On the Role of Discriminator in GAN: A Convex Duality Approach


Farzan Farnia
Stanford University


Mohammad Alizadeh
Abstract: Generative adversarial network (GAN) is a minimax game between a generator mimicking the true model and a discriminator distinguishing the samples produced by the generator from the real training samples. Given a discriminator trained over the entire space of functions, this game reduces to finding the generative model minimizing a divergence score, e.g. the Jensen-Shannon (JS) divergence, to the data distribution. However, in practice the discriminator is trained over smaller function classes such as convolutional neural nets. Then, a natural question is how the divergence minimization interpretation changes as we constrain the discriminator. In this talk, we address this question by developing a convex duality framework for analyzing GANs. We show GAN in general can be interpreted as minimizing divergence between two sets of probability distributions: generative models and discriminator moment matching distributions. We prove that this interpretation applies to a wide class of existing GAN formulations including vanilla GAN, f-GAN, Wasserstein GAN, Energy-based GAN, and MMD-GAN. As a byproduct, we use the convex duality framework to explain why regularizing the Lipschitz constant of discriminator can dramatically improve models learned by vanilla and energy-based GANs and help them achieve state-of-the-art performance over multiple benchmark tasks. We empirically explore the power of this regularization scheme for improving training performance in various GAN formulations.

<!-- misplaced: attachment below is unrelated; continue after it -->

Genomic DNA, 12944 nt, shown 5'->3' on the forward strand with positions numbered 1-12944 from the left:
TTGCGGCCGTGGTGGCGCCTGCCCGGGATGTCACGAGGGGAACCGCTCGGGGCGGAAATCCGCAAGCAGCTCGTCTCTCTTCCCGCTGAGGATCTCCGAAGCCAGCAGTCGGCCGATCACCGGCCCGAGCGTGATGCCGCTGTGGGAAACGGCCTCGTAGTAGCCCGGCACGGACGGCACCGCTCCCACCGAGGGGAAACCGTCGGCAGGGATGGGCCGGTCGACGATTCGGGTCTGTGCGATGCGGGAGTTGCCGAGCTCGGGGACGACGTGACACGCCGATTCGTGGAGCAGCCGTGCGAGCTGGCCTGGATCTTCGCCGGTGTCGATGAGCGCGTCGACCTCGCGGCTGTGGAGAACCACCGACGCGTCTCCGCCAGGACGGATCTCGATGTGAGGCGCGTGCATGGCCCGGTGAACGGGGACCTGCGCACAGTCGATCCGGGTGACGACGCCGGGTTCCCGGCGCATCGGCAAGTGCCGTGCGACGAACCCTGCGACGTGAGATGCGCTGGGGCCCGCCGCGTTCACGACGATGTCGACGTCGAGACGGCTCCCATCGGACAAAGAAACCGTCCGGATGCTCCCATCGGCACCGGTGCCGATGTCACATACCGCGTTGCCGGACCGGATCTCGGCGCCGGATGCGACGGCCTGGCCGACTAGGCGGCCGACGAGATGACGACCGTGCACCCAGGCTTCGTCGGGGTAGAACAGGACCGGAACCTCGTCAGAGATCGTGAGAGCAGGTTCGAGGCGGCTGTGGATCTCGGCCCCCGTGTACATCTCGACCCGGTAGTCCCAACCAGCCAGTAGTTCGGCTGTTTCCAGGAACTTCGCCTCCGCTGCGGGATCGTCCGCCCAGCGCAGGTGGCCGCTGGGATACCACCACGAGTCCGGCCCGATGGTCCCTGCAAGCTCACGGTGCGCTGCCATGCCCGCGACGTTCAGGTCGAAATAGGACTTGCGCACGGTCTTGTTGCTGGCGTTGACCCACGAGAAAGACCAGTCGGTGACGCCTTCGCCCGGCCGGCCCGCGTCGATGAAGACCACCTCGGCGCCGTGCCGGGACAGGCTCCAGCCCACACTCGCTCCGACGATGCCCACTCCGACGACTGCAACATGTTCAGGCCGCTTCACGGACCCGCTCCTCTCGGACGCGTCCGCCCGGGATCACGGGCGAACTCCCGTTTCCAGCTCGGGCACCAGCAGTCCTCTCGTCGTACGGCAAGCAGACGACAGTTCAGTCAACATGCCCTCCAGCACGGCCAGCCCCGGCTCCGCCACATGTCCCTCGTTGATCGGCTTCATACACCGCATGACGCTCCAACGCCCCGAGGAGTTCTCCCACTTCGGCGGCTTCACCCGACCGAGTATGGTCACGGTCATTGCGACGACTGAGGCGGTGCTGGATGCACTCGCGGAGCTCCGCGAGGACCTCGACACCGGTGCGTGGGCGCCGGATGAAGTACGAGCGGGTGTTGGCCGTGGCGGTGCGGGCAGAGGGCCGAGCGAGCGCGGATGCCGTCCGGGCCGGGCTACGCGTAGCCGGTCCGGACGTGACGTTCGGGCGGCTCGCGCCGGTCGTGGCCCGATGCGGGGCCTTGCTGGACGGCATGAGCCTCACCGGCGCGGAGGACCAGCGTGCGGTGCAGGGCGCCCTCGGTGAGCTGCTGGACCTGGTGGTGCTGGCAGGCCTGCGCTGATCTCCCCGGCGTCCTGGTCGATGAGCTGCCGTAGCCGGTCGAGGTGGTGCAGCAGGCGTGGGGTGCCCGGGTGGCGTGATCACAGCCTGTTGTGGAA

Biography: Farzan Farnia is a final-year PhD student in the department of electrical engineering at Stanford University where he is advised by David Tse. Farzan received his masters degree in electrical engineering from Stanford University in 2015 and prior to that two bachelors degree in electrical engineering and mathematics from Sharif University of Technology in 2013. His research interests include information theory, statistical learning theory, and convex optimization. He has been the recipient of a Stanford graduate fellowship (Sequoia Capital fellow) from 2013-2016 and the Numerical Technology Founders Prize as the second top performer of Stanford electrical engineering PhD qualifying exams in 2014.